Emotional intelligence has a part to play when assessing a person’s potential for leadership. It should not be used in isolation but along with traditional methods of selecting and developing leaders. This is because emotions influence everything we do in the workplace. Managed correctly, they can lead to enhanced team spirit and increased output. However, emotions can also have the opposite effect on a workforce.

One of the biggest challenges for a leader is gaining or having the respect of the people they are leading. One question I like to put to leaders is how far are your people prepared to go beyond the call of their normal duties and responsibilities? In a nutshell, will they go the extra mile for you?

As a leader there are always challenges and hurdles to overcome. To meet these challenges, you have to be aware of your own emotions and of the emotions of others. It has been suggested that observing the way a person interacts with their team members and other colleagues, on an emotional level, will give some indication of how they might act in a leadership role.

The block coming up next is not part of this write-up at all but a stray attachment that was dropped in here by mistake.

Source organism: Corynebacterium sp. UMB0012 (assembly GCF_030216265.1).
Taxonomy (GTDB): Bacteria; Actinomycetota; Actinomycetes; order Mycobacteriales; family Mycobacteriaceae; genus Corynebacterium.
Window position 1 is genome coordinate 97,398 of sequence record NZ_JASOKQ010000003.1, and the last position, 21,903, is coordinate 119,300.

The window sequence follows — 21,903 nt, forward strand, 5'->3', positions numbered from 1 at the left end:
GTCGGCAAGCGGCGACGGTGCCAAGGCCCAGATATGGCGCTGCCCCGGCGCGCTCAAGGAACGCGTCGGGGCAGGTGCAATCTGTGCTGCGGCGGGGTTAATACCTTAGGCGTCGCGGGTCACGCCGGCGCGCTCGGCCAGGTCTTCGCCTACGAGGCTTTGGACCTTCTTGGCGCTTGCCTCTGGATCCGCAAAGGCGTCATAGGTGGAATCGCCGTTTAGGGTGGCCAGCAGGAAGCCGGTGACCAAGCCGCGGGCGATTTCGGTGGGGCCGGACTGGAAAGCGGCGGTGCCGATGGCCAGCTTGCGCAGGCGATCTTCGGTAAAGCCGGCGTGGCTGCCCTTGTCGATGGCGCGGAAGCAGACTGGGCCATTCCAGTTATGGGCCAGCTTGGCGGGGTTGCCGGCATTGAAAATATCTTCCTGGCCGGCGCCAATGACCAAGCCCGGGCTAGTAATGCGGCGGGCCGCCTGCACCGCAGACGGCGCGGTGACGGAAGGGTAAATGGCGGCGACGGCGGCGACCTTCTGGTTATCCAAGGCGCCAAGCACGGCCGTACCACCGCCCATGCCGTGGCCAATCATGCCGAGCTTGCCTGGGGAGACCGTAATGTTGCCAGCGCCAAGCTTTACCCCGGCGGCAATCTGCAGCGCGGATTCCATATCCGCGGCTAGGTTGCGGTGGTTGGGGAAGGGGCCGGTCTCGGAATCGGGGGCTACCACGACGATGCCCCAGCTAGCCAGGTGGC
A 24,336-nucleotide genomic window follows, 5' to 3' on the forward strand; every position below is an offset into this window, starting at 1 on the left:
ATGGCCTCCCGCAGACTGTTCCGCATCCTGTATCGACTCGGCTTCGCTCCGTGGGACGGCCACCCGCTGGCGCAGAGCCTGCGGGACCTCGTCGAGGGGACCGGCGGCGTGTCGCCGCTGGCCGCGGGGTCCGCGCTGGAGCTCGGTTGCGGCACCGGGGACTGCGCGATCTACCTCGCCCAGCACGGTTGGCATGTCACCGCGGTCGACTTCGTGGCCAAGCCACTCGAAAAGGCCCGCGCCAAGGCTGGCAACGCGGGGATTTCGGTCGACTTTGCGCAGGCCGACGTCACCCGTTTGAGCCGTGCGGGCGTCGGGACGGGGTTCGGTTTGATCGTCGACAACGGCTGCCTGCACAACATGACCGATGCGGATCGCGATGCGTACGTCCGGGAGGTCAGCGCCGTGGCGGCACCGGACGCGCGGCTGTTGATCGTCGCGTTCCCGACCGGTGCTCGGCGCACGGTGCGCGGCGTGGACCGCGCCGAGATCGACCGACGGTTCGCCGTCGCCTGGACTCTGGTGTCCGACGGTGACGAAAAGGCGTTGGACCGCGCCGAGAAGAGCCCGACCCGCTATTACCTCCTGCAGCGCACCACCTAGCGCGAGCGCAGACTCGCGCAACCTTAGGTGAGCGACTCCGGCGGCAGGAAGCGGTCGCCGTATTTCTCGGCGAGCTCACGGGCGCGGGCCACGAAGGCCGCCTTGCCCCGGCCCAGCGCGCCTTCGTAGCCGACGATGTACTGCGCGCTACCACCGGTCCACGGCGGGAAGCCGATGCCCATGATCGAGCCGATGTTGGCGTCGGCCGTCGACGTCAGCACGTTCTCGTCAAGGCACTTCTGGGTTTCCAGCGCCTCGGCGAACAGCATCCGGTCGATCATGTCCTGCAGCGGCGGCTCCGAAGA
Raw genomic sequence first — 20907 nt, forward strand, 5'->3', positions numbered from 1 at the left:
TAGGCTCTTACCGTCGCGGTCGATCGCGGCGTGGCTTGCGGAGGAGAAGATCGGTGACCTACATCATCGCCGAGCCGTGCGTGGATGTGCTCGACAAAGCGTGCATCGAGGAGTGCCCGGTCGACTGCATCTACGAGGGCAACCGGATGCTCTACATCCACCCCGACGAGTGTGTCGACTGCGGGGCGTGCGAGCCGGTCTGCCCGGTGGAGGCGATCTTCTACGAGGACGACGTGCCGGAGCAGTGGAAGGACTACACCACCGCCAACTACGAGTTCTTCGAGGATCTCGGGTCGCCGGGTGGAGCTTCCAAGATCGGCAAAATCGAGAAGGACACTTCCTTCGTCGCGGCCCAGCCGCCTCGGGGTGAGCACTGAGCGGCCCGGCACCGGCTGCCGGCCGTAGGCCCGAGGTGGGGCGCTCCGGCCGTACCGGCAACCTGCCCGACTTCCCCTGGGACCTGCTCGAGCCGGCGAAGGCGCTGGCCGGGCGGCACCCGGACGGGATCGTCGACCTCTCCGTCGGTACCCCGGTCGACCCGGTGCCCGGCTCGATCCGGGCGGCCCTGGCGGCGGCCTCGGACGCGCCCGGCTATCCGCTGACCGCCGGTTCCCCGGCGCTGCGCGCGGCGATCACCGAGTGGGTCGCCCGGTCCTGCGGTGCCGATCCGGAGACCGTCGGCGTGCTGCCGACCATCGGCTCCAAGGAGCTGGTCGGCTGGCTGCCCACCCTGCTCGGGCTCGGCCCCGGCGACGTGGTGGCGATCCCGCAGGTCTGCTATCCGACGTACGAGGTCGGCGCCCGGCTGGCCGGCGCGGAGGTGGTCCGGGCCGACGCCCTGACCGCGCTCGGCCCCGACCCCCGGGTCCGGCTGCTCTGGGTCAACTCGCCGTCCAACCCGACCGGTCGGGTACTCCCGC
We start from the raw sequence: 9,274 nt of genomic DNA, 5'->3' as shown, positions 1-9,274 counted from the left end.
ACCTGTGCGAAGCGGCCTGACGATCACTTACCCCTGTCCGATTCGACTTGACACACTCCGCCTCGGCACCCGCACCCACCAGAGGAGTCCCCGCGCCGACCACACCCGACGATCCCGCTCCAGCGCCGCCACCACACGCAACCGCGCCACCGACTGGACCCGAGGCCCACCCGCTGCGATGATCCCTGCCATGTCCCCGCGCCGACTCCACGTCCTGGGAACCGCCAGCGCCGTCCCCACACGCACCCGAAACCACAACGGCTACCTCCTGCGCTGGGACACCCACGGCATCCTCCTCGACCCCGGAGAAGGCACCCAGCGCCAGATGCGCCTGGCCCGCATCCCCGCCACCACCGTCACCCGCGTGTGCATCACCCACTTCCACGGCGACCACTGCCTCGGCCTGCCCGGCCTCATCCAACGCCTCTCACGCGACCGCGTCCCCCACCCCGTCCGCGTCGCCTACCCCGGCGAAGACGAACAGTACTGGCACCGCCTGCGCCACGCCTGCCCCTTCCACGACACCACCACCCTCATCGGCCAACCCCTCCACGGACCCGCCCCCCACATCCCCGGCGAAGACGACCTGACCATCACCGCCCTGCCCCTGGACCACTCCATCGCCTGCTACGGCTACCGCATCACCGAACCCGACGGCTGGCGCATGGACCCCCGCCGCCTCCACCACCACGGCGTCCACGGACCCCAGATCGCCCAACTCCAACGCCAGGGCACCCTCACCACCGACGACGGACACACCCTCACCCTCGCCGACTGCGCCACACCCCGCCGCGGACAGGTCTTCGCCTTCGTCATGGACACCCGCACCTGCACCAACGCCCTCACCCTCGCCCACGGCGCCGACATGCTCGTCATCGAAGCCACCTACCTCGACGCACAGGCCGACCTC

This creates the opportunity to identify any development needed to boost skills and attributes, to increase their effectiveness as a leader and to help them learn how to modify their reactions to difficult and challenging situations.

Employees are looking more and more for work-life balance and for meaning in their work. To motivate and develop people in today’s challenging work environment requires a leadership approach that recognises and appreciates how decisions will affect people.

Leaders who use the concepts of emotional intelligence can therefore have a strong impact. By understanding how and why people react emotionally to different situations in the workplace, you can implement change more effectively as you will be more responsive to the needs and expectations of the people you are leading.

Previous articles in this series:

 

 

 

 

Aubrey Stuart is a consultant at Kenexa Leadership, the leadership development specialist. He can be contacted at Aubrey.Stuart@kenexa.com.